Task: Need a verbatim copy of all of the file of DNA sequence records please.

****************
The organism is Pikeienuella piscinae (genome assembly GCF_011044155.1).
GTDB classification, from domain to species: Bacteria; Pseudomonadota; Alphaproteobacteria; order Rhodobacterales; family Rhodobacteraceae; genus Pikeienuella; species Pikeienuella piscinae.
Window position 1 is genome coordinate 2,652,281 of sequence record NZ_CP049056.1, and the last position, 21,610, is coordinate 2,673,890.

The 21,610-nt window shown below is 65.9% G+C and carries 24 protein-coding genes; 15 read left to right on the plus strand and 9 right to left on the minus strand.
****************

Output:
The organism is Pikeienuella piscinae (genome assembly GCF_011044155.1).
GTDB classification, from domain to species: Bacteria; Pseudomonadota; Alphaproteobacteria; order Rhodobacterales; family Rhodobacteraceae; genus Pikeienuella; species Pikeienuella piscinae.
Window position 1 is genome coordinate 2,652,281 of sequence record NZ_CP049056.1, and the last position, 21,610, is coordinate 2,673,890.

The 21,610-nt window shown below is 65.9% G+C and carries 24 protein-coding genes; 15 read left to right on the plus strand and 9 right to left on the minus strand.